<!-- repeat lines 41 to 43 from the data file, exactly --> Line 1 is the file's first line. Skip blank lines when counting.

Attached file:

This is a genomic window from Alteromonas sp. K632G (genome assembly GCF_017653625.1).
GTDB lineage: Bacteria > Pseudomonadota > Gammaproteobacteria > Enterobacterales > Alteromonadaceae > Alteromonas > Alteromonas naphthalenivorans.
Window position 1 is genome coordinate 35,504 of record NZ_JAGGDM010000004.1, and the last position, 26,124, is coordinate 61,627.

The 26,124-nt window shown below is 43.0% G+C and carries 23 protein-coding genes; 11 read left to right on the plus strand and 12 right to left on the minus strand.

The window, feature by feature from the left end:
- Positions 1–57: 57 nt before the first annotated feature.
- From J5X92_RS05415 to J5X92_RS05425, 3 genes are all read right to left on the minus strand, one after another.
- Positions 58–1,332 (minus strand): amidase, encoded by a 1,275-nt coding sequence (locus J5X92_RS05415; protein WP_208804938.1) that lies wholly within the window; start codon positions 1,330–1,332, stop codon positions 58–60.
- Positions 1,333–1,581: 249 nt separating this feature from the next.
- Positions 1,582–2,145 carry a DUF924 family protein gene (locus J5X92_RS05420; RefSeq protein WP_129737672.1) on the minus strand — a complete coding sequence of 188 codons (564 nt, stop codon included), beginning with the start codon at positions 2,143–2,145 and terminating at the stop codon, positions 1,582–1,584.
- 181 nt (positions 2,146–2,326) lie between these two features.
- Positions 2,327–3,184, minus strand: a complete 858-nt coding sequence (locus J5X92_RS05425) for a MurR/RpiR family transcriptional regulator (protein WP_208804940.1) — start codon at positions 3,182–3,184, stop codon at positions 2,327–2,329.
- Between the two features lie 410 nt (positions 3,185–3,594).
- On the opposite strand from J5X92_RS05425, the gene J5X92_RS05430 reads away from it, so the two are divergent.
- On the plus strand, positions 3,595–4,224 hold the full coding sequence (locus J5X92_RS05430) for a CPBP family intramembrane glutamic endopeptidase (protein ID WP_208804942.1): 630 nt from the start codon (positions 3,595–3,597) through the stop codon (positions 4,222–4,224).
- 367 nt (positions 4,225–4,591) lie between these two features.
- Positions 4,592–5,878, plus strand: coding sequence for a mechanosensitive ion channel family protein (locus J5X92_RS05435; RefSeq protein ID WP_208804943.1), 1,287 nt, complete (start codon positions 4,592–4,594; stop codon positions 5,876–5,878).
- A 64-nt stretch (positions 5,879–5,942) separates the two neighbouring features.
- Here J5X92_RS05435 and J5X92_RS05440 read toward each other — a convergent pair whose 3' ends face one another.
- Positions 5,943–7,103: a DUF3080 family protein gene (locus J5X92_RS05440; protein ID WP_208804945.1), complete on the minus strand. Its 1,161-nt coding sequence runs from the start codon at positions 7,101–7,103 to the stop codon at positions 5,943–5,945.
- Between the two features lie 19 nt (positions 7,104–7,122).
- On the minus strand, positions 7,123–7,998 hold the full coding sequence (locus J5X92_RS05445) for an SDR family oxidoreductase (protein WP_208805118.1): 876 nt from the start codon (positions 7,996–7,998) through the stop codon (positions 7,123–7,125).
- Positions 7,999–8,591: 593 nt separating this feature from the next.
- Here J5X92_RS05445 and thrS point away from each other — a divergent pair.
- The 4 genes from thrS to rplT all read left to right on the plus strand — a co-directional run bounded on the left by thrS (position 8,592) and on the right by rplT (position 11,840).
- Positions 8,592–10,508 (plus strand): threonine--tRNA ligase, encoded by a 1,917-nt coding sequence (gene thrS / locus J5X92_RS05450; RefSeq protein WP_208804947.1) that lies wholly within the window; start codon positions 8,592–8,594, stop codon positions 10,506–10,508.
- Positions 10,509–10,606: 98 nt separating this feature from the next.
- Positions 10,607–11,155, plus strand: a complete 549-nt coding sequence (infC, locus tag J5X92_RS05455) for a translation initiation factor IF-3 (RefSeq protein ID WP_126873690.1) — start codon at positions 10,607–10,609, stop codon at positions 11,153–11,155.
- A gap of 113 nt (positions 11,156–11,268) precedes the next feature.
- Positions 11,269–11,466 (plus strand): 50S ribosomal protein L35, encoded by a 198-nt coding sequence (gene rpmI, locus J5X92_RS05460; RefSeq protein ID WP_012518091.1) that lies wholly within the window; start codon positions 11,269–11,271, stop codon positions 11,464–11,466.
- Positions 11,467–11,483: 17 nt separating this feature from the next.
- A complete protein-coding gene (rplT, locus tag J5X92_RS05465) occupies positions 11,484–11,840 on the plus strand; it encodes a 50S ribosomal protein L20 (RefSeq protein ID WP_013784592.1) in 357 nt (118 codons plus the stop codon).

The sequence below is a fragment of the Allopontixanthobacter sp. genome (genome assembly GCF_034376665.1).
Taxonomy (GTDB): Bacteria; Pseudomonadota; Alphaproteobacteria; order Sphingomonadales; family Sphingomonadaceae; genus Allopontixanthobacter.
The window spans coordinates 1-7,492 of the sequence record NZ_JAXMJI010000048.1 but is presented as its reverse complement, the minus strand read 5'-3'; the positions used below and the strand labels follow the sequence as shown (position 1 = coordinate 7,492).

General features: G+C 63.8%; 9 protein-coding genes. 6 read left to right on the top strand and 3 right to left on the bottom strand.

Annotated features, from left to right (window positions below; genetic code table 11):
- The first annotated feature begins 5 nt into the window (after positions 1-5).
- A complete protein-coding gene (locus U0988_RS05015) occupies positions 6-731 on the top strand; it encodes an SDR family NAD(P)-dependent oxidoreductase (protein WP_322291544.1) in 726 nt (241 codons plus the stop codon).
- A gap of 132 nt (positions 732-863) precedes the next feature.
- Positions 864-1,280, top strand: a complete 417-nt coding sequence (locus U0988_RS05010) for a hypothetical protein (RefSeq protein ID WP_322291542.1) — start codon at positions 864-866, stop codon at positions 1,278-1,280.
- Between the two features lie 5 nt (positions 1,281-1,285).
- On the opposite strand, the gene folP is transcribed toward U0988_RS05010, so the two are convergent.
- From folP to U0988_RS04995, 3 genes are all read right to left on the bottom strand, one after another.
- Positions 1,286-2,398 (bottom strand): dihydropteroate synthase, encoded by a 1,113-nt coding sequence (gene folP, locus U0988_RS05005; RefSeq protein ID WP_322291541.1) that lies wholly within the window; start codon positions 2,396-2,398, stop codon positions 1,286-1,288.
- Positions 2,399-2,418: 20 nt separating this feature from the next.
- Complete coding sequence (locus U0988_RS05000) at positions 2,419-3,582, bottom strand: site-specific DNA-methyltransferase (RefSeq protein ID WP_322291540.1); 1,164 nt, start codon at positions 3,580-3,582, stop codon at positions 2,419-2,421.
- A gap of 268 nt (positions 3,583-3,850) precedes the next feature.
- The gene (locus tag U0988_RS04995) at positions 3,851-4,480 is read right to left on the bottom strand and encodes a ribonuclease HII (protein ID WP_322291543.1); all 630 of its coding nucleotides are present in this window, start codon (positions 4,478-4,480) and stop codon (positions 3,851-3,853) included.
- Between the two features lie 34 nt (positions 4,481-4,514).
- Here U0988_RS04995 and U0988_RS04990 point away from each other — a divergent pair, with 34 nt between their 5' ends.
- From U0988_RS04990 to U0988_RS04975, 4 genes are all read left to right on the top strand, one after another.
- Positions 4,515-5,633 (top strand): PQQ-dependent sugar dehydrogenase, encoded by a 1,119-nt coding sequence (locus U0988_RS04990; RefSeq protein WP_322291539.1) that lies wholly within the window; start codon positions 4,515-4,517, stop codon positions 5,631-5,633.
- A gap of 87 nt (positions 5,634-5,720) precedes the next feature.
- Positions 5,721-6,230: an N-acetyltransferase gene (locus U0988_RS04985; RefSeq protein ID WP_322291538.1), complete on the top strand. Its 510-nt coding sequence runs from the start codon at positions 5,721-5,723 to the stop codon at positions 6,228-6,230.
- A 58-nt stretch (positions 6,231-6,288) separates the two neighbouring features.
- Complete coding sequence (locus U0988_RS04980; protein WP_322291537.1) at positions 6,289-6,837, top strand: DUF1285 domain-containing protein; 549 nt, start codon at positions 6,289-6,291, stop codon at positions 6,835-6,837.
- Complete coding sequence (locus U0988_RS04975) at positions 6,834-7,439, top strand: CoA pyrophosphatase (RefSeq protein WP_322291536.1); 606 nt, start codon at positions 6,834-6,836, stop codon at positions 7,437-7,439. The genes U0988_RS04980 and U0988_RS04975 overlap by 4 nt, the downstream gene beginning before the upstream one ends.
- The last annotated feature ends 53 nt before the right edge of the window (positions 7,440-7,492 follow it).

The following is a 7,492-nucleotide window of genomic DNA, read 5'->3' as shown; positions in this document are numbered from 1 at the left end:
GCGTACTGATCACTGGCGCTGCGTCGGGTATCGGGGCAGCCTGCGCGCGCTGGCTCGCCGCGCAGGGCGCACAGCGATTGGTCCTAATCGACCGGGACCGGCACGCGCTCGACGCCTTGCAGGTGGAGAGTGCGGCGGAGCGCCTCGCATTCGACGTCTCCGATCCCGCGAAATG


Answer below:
- Positions 864-1,280, top strand: a complete 417-nt coding sequence (locus U0988_RS05010) for a hypothetical protein (RefSeq protein ID WP_322291542.1) — start codon at positions 864-866, stop codon at positions 1,278-1,280.
- Between the two features lie 5 nt (positions 1,281-1,285).
- On the opposite strand, the gene folP is transcribed toward U0988_RS05010, so the two are convergent.